Mystery critters bug Bukit Batok by the thousand
RECENTLY, countless black winged bugs have been swarming into three blocks of flats in Bukit Batok every evening only to drop dead, leaving huge, creepy piles for the residents to clear and sparking fears that their bite might be dangerous.
The bugs belong to a yet undetermined species and are no bigger than a grain of rice.
They have unfailingly turned up in swarms every day after nightfall since two weeks ago at blocks 170, 171 and 172 in Bukit Batok West Avenue 8, evening daily Lianhe Wanbao reported yesterday.
According to resident Chen Jiajing, 76, the bugs first appeared last year at the blocks, but only in small numbers.
He is mystified as to why they suddenly came in such huge numbers.
The retiree told the newspaper that the bugs would swarm in after 7pm every evening. Most of them would then form a black circling mass around lamps at the void decks.
"They would cluster around the lights until they drop to the floor, where they would crawl for a bit before they die," he said.
Mr Chen, whose home is on the 12th floor of Block 171, said some of the bugs would fly into his unit, numbering more than a hundred on each occasion.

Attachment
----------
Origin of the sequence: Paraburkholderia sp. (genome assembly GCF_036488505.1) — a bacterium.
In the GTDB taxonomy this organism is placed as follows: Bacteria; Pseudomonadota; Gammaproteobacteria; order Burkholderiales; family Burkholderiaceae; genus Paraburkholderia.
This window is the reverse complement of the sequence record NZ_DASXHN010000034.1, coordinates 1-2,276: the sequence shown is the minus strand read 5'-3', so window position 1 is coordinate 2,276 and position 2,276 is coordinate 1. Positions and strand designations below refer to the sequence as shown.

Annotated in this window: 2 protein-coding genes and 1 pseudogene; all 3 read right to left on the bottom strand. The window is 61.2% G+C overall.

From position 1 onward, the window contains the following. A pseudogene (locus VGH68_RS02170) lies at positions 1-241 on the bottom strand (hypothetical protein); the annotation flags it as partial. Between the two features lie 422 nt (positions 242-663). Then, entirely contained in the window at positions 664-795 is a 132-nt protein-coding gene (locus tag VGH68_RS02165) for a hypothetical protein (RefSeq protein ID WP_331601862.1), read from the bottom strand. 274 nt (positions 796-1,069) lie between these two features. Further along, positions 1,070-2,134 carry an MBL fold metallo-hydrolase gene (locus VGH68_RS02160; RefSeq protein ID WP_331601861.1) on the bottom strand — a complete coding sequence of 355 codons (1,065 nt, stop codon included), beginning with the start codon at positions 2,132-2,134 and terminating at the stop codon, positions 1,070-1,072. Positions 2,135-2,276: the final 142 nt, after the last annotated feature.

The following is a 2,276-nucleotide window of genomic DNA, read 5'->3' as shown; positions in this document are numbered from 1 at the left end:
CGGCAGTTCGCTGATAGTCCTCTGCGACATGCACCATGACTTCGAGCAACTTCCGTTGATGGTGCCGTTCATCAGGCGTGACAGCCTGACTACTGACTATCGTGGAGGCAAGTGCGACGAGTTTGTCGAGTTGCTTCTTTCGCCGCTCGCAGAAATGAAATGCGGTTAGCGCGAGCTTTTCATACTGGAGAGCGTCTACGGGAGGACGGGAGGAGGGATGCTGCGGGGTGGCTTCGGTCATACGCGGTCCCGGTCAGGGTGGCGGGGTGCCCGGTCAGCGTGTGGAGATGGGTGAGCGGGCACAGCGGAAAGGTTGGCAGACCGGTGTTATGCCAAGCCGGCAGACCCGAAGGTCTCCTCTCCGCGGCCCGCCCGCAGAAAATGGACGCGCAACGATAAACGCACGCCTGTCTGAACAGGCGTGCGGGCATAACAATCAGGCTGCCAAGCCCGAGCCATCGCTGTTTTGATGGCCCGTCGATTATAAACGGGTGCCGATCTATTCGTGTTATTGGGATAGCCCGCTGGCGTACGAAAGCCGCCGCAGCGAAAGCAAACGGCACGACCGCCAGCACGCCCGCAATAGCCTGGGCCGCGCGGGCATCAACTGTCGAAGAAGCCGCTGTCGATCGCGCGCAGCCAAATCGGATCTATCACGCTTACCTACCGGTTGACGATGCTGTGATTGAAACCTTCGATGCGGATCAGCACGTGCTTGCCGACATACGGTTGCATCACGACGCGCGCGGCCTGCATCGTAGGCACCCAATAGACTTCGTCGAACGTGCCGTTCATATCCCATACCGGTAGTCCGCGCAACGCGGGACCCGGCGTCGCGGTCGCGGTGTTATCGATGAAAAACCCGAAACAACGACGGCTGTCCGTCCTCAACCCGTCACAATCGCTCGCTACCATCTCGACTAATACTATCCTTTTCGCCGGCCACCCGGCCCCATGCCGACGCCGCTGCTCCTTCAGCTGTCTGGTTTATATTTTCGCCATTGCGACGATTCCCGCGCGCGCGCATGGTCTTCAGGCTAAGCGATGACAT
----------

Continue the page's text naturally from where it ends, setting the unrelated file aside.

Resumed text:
Housewife Candy Tan, 56, who lives on the 24th floor of Block 170, said she had the "worst" encounter on Saturday, when she estimated more than a thousand flew into her house.
Their remains filled up a third of a paper bag, said Ms Tan.
According to cleaner Alani, who cleans the area, the amount of dead bugs he collects in half an hour could fill three plastic bags.
Mr Chen said he had never seen this sort of bug before, not even in his days living in a kampung.
"It feels itchy when it lands on you," he said.
Xu Lizhu, a resident of Block 170, said she was once bitten by one of the bugs while watching television. But she experienced no swell nor any lump, although the bite was painful.
Ms Liang, another resident, said the bugs not only enter her living room, but also the toilets and bedrooms, with some landing on the beds.
Initially thinking these were the usual bed bugs and fearing that they would bite her daughter, she immediately changed the bedsheet.
Then she became worried when she saw that the bugs kept growing in numbers and, after checking a lampshade where they tended to crowd around, she realised they had come from outside.
The Jurong Town Council, which oversees the area's environment, said it had conducted searches in the vicinity of the blocks after receiving complaints, but did not find the breeding ground of the bugs.
"We had looked everywhere, including the woods, rooftops and cleared spaces," it said.
The town council has sent samples of the bugs to be studied and has sought the help of the Housing Board, National Parks Board and National Environment Agency in tackling the problem.
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